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On 28th April 2018 the European Commission published a set of measures for tackling online disinformation. The recent Facebook / Cambridge Analytics revelation has demonstrated just how personal data can be exploited in electoral scenarios and are a fitting reminder that more is needed to secure strong democratic processes. The Commission has taken a step forward in the fight against disinformation in order to guarantee proper protection of European values and security.

Measures to combat disinformation online

The Commission proposes a series of measures to combat disinformation on the Internet, amongst which are

(1) A Code of Good Practice on Disinformation

From now on until July, as a first step, online platforms must develop and apply a common code of good practice with the objective of:

(i) guaranteeing transparency on sponsored content, particularly political advertising, as well as restricting the targeting options for this type of advertising and reducing revenues for the carriers of disinformation;

(ii) providing greater clarity about the functioning of algorithms and allowing third party verification;

(iii) making it easier for users to find and access different news sources which represent other points of view;

(iv) introducing measures to identify and close fake accounts and to deal with the matter of automatic bots:

(v) enabling data verifiers, researchers and public authorities to be able to continuously control online disinformation.

(2) An independent European network of data verifiers

This shall establish common working methods, exchange best practices and shall work to achieve the broadest possible coverage of the rectification of data across the EU. The verifiers shall be selected from the members of the International Fact Checking Network, which follows a strict International Code of Principles.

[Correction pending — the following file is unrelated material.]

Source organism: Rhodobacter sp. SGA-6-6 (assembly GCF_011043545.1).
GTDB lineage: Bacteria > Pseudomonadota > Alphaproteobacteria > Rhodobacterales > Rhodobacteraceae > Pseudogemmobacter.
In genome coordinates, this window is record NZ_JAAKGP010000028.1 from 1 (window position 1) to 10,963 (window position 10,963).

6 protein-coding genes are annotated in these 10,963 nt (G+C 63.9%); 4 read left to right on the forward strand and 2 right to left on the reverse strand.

(3) A secure online European platform on disinformation

This is a support platform for the network of data verifiers and relevant university researchers thanks to the collection and analysis of cross-border data and access to data at European level.

(4) Enhancement of media literacy

A higher level of media literacy shall allow Europeans to detect online disinformation and to approach internet content from a critical perspective. For such purposes, the Commission shall encourage the data verifiers and civil society organisations to provide educational material to schools and educators and organise a European Media Literacy Week.

(5) Support for member states in ensuring the resilience of elections.

This has become necessary in light of ever more complex cyber threats, and in particular online disinformation and cyberattacks.

(6) Promotion of voluntary systems for online identification

For strengthening traceability and the identification of information providers and intensifying the confidence and reliability in online interaction and in information and its sources.

(7) Support for quality and diversified information:

 The Commission is calling on Member States to increase their support of quality journalism to guarantee a pluralistic, diverse and sustainable media environment. In 2018 a call for proposals shall be launched for the production and dissemination of quality news content on EU affairs through data journalism.

(8) A Coordinated Strategic Communication Policy

 Formulated by the Commission services to combine current and future EU initiatives on online disinformation with those of Member States. It will include outreach activities aimed at curbing false statements about Europe and tackling disinformation within and outside the EU.

 Next steps

The Commission shall soon arrange a multilateral forum with a view to establishing a framework for efficient cooperation among the relevant interested parties, including online platforms, the advertising industry and the top advertisers, and shall secure a commitment to coordinate and intensify the efforts to tackle disinformation. The first results of the efforts of the forum shall be a Code of Good Practice on Disinformation, which shall be published before July 2018 in order to have a quantifiable impact by October 2018.

The Commission shall present a progress report by December 2018. The need for adopting new measures for guaranteeing seamless control and evaluation of the planned actions shall also be studied in the report.

For more information, please contact:

Mika Otomo

11th May 2018

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